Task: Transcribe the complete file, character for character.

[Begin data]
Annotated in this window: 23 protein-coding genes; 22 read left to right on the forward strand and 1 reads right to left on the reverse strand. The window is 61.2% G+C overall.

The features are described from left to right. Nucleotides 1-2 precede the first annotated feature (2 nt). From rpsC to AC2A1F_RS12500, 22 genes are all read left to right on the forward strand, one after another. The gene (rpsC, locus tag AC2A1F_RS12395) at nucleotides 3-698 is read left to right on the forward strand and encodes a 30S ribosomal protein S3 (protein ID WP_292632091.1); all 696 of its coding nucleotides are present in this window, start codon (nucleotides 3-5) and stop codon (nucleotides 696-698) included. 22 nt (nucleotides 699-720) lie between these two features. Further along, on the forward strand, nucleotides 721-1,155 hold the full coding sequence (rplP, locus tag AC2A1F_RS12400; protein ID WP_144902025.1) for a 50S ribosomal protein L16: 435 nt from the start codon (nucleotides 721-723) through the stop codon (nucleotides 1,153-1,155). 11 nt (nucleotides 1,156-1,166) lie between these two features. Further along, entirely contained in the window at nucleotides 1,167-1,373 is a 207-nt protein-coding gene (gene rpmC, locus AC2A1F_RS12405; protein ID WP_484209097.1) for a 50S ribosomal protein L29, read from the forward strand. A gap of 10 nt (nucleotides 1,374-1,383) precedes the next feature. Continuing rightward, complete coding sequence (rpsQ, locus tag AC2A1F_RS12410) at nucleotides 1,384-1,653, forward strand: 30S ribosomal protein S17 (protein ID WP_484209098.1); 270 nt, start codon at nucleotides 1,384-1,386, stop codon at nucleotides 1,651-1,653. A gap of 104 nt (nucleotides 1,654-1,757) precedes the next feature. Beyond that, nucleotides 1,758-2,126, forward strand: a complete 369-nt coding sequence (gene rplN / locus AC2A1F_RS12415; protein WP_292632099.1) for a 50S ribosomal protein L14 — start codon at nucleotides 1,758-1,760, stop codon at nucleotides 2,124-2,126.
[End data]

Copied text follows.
Annotated in this window: 23 protein-coding genes; 22 read left to right on the forward strand and 1 reads right to left on the reverse strand. The window is 61.2% G+C overall.

The features are described from left to right. Nucleotides 1-2 precede the first annotated feature (2 nt). From rpsC to AC2A1F_RS12500, 22 genes are all read left to right on the forward strand, one after another. The gene (rpsC, locus tag AC2A1F_RS12395) at nucleotides 3-698 is read left to right on the forward strand and encodes a 30S ribosomal protein S3 (protein ID WP_292632091.1); all 696 of its coding nucleotides are present in this window, start codon (nucleotides 3-5) and stop codon (nucleotides 696-698) included. 22 nt (nucleotides 699-720) lie between these two features. Further along, on the forward strand, nucleotides 721-1,155 hold the full coding sequence (rplP, locus tag AC2A1F_RS12400; protein ID WP_144902025.1) for a 50S ribosomal protein L16: 435 nt from the start codon (nucleotides 721-723) through the stop codon (nucleotides 1,153-1,155). 11 nt (nucleotides 1,156-1,166) lie between these two features. Further along, entirely contained in the window at nucleotides 1,167-1,373 is a 207-nt protein-coding gene (gene rpmC, locus AC2A1F_RS12405; protein ID WP_484209097.1) for a 50S ribosomal protein L29, read from the forward strand. A gap of 10 nt (nucleotides 1,374-1,383) precedes the next feature. Continuing rightward, complete coding sequence (rpsQ, locus tag AC2A1F_RS12410) at nucleotides 1,384-1,653, forward strand: 30S ribosomal protein S17 (protein ID WP_484209098.1); 270 nt, start codon at nucleotides 1,384-1,386, stop codon at nucleotides 1,651-1,653. A gap of 104 nt (nucleotides 1,654-1,757) precedes the next feature. Beyond that, nucleotides 1,758-2,126, forward strand: a complete 369-nt coding sequence (gene rplN / locus AC2A1F_RS12415; protein WP_292632099.1) for a 50S ribosomal protein L14 — start codon at nucleotides 1,758-1,760, stop codon at nucleotides 2,124-2,126.